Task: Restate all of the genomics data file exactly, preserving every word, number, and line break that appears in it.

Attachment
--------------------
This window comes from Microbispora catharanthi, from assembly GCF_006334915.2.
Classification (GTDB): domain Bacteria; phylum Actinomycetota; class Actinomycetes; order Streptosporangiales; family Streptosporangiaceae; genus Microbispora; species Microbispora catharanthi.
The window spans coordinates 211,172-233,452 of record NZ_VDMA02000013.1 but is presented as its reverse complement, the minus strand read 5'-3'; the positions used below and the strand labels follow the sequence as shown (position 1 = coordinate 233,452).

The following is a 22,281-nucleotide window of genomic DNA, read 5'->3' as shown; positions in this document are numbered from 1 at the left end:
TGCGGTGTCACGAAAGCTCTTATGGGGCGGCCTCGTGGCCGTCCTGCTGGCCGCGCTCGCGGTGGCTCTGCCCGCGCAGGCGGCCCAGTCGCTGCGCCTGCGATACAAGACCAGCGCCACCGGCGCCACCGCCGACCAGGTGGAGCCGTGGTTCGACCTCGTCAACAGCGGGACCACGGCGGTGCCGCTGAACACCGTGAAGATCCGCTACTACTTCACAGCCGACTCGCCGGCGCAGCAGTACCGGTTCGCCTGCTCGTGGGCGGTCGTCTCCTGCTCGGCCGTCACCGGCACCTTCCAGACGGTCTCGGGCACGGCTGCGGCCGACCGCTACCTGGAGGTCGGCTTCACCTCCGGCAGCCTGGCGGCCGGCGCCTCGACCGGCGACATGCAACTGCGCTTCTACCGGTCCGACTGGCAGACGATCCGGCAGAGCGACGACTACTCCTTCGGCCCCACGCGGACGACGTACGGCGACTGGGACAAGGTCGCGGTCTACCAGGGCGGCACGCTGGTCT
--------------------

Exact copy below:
This window comes from Microbispora catharanthi, from assembly GCF_006334915.2.
Classification (GTDB): domain Bacteria; phylum Actinomycetota; class Actinomycetes; order Streptosporangiales; family Streptosporangiaceae; genus Microbispora; species Microbispora catharanthi.
The window spans coordinates 211,172-233,452 of record NZ_VDMA02000013.1 but is presented as its reverse complement, the minus strand read 5'-3'; the positions used below and the strand labels follow the sequence as shown (position 1 = coordinate 233,452).

The following is a 22,281-nucleotide window of genomic DNA, read 5'->3' as shown; positions in this document are numbered from 1 at the left end:
TGCGGTGTCACGAAAGCTCTTATGGGGCGGCCTCGTGGCCGTCCTGCTGGCCGCGCTCGCGGTGGCTCTGCCCGCGCAGGCGGCCCAGTCGCTGCGCCTGCGATACAAGACCAGCGCCACCGGCGCCACCGCCGACCAGGTGGAGCCGTGGTTCGACCTCGTCAACAGCGGGACCACGGCGGTGCCGCTGAACACCGTGAAGATCCGCTACTACTTCACAGCCGACTCGCCGGCGCAGCAGTACCGGTTCGCCTGCTCGTGGGCGGTCGTCTCCTGCTCGGCCGTCACCGGCACCTTCCAGACGGTCTCGGGCACGGCTGCGGCCGACCGCTACCTGGAGGTCGGCTTCACCTCCGGCAGCCTGGCGGCCGGCGCCTCGACCGGCGACATGCAACTGCGCTTCTACCGGTCCGACTGGCAGACGATCCGGCAGAGCGACGACTACTCCTTCGGCCCCACGCGGACGACGTACGGCGACTGGGACAAGGTCGCGGTCTACCAGGGCGGCACGCTGGTCT